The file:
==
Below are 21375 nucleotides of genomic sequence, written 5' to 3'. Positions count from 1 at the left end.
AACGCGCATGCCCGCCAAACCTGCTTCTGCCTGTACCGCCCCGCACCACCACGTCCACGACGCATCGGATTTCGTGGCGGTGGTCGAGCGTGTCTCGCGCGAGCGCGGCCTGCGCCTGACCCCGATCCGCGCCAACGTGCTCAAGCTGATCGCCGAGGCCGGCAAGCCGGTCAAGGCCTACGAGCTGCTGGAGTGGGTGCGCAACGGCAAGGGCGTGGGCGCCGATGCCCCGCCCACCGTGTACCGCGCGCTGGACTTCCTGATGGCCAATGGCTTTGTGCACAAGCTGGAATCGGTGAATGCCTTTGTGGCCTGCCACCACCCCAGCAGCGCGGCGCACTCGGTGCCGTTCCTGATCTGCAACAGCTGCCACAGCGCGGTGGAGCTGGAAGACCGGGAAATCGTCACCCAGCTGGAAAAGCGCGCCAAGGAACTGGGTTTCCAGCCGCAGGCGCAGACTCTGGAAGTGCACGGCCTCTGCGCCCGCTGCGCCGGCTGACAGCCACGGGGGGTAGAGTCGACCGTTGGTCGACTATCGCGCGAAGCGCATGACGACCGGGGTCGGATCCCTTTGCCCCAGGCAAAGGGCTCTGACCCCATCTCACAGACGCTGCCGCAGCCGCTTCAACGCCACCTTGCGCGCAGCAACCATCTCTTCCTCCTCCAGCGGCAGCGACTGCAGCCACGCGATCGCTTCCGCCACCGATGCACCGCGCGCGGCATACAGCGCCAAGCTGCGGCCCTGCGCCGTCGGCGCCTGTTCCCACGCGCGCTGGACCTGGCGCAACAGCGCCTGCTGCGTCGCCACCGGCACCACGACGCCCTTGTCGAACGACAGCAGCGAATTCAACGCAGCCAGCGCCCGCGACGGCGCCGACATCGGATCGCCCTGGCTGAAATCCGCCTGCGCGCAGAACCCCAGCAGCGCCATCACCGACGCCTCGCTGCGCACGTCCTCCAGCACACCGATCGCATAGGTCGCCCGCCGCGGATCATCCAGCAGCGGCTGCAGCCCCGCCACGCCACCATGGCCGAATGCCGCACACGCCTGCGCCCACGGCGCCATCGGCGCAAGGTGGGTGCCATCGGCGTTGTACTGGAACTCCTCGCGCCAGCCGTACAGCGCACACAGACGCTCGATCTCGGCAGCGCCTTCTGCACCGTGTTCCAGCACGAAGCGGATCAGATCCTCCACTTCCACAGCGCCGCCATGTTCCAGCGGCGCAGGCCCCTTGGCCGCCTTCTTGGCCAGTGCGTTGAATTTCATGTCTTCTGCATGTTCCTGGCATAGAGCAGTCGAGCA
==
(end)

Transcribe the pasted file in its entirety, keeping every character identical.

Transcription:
Below are 21375 nucleotides of genomic sequence, written 5' to 3'. Positions count from 1 at the left end.
AACGCGCATGCCCGCCAAACCTGCTTCTGCCTGTACCGCCCCGCACCACCACGTCCACGACGCATCGGATTTCGTGGCGGTGGTCGAGCGTGTCTCGCGCGAGCGCGGCCTGCGCCTGACCCCGATCCGCGCCAACGTGCTCAAGCTGATCGCCGAGGCCGGCAAGCCGGTCAAGGCCTACGAGCTGCTGGAGTGGGTGCGCAACGGCAAGGGCGTGGGCGCCGATGCCCCGCCCACCGTGTACCGCGCGCTGGACTTCCTGATGGCCAATGGCTTTGTGCACAAGCTGGAATCGGTGAATGCCTTTGTGGCCTGCCACCACCCCAGCAGCGCGGCGCACTCGGTGCCGTTCCTGATCTGCAACAGCTGCCACAGCGCGGTGGAGCTGGAAGACCGGGAAATCGTCACCCAGCTGGAAAAGCGCGCCAAGGAACTGGGTTTCCAGCCGCAGGCGCAGACTCTGGAAGTGCACGGCCTCTGCGCCCGCTGCGCCGGCTGACAGCCACGGGGGGTAGAGTCGACCGTTGGTCGACTATCGCGCGAAGCGCATGACGACCGGGGTCGGATCCCTTTGCCCCAGGCAAAGGGCTCTGACCCCATCTCACAGACGCTGCCGCAGCCGCTTCAACGCCACCTTGCGCGCAGCAACCATCTCTTCCTCCTCCAGCGGCAGCGACTGCAGCCACGCGATCGCTTCCGCCACCGATGCACCGCGCGCGGCATACAGCGCCAAGCTGCGGCCCTGCGCCGTCGGCGCCTGTTCCCACGCGCGCTGGACCTGGCGCAACAGCGCCTGCTGCGTCGCCACCGGCACCACGACGCCCTTGTCGAACGACAGCAGCGAATTCAACGCAGCCAGCGCCCGCGACGGCGCCGACATCGGATCGCCCTGGCTGAAATCCGCCTGCGCGCAGAACCCCAGCAGCGCCATCACCGACGCCTCGCTGCGCACGTCCTCCAGCACACCGATCGCATAGGTCGCCCGCCGCGGATCATCCAGCAGCGGCTGCAGCCCCGCCACGCCACCATGGCCGAATGCCGCACACGCCTGCGCCCACGGCGCCATCGGCGCAAGGTGGGTGCCATCGGCGTTGTACTGGAACTCCTCGCGCCAGCCGTACAGCGCACACAGACGCTCGATCTCGGCAGCGCCTTCTGCACCGTGTTCCAGCACGAAGCGGATCAGATCCTCCACTTCCACAGCGCCGCCATGTTCCAGCGGCGCAGGCCCCTTGGCCGCCTTCTTGGCCAGTGCGTTGAATTTCATGTCTTCTGCATGTTCCTGGCATAGAGCAGTCGAGCA